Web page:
There’s a skit in the middle of GZA’s new album Pro Tools where he pontificates on the fierce allegiance of the Wu-Tang Clan’s fans. Over a decade removed from the glory days of Liquid Swords, the continued devotion of the Wu-Heads is a testament to just how revolutionary their music was in Hip-Hop’s evolution. That being said, the 00s have not been kind to the legacies of most of the Wu-Tang members, and GZA is certainly no exception to the rule. As an album, Pro Tools fails to reform Voltron from the ashes, or break any new ground offering only glimpses of the talent that made the GZA a legend.
The album’s high points stem from the GZA’s technical acumen, which has barely slipped. He remains, on paper, one of the best MCs of all time, with an uncanny ability to pack his rhymes with double entendres. Throughout Pro Tools, GZA shows that his storytelling chops, rhyme schemes, and ability to build themeatic verses using metaphors remain strong. “Path of Destruction,” brings to life the tale of a youth headed down the wrong path, with a wisdom that comes from being older and wiser. “Cinema,” is for lack of a better word, cinematic. GZA’s whispery descriptions of the setting effectively paint a picture of the horror in the mind of the listener. “Alphabets”‘ chorus put a spin on your traditional ABCs, although the lyrics are less coherent than “Labels.” Best of the bunch is “Pencil,” where RZA and Masta Killa help conjure up a little old school Wu magic.
One of the largest criticisms of GZA’s past albums was the production, which was largely blamed for the critical failings of Beneath the Surface and Legend of the Liquid Sword. The same cannot be said for Pro Tools: from the classic dark strings of “Firehouse” to the weirdly dope remake of Gary Numan on “Life Is A Movie,” the producers have given the GZA something to work with.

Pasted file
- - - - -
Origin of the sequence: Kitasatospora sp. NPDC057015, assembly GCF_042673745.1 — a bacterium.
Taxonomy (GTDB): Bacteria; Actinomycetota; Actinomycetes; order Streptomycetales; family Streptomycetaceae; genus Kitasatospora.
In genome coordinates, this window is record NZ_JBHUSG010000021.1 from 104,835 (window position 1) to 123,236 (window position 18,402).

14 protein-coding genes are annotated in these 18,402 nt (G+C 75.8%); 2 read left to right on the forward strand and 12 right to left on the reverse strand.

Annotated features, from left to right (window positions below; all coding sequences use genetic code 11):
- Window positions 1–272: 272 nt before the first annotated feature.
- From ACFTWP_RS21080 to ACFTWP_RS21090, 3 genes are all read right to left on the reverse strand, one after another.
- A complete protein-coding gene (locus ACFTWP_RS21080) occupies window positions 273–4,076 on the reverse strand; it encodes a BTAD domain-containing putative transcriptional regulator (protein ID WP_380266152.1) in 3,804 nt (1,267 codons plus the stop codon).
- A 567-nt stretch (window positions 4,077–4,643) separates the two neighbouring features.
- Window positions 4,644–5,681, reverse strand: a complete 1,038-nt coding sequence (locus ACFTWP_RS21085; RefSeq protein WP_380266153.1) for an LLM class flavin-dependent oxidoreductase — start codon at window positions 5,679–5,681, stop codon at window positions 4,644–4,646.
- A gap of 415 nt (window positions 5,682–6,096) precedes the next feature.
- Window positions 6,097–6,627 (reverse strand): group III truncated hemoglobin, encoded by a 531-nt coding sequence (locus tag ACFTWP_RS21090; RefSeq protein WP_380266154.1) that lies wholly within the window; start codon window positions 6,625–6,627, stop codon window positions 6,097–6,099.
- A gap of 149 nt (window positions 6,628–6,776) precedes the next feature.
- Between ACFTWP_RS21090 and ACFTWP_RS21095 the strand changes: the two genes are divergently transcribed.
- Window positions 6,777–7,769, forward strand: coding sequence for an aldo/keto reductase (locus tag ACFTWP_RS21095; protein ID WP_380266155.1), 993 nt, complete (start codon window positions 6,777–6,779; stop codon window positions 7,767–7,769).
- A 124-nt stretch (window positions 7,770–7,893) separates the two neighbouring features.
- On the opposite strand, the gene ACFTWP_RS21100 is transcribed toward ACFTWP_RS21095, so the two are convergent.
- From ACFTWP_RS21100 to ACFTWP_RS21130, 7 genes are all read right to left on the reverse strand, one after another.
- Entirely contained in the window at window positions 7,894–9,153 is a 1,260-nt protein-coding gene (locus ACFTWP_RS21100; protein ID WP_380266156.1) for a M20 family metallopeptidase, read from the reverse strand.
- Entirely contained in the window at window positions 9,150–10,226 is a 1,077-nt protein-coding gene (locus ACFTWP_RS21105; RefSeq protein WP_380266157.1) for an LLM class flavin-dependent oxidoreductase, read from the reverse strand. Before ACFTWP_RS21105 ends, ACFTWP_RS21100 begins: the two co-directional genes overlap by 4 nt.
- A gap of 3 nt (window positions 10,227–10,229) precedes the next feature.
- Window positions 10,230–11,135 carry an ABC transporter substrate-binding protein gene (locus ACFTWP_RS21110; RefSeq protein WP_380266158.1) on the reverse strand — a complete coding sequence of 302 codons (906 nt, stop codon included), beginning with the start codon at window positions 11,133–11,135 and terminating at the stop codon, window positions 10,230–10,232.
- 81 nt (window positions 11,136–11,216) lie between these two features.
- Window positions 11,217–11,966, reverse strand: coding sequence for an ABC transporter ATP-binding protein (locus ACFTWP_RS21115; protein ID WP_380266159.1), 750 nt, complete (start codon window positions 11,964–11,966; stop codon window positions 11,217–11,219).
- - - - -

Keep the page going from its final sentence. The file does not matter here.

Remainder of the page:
The disappointment of Pro Tools is that he can’t take advantage. Too often the Genius sounds like his heart isn’t in it. No better example of this can be found than the G-Unit diss track, “Paper Plate.” The beat is a clever spin on “You So Tough,” and GZA’s lyrical swords are sharp: (“One verse shatter your spine and crush your spirit, no matter what you still window shop for lyrics.”) But a diss track needs anger, some sort of fire to let the listener get into the mood of the song, and GZA can’t produce. It’s a problem that plagues the album: the man sounds as if he forgot to drink his morning coffee before hitting the studio. “0% Finance,” which inexcusably utilizes a beat from Legend of the Liquid Sword, is another example of a track that could have been better. GZA cleverly puts together an extended metaphor using car references, but you can barely dig them out of his monotone mumbling.
With Pro Tools, we get an album that offers up that will satisfy the Wu-heads willing to slog through the dead parts, but lacks the accessibility or sheer mastery to draw in new fans. Judging from GZA’s take on the cult of the Wu, maybe that’s how he wants it.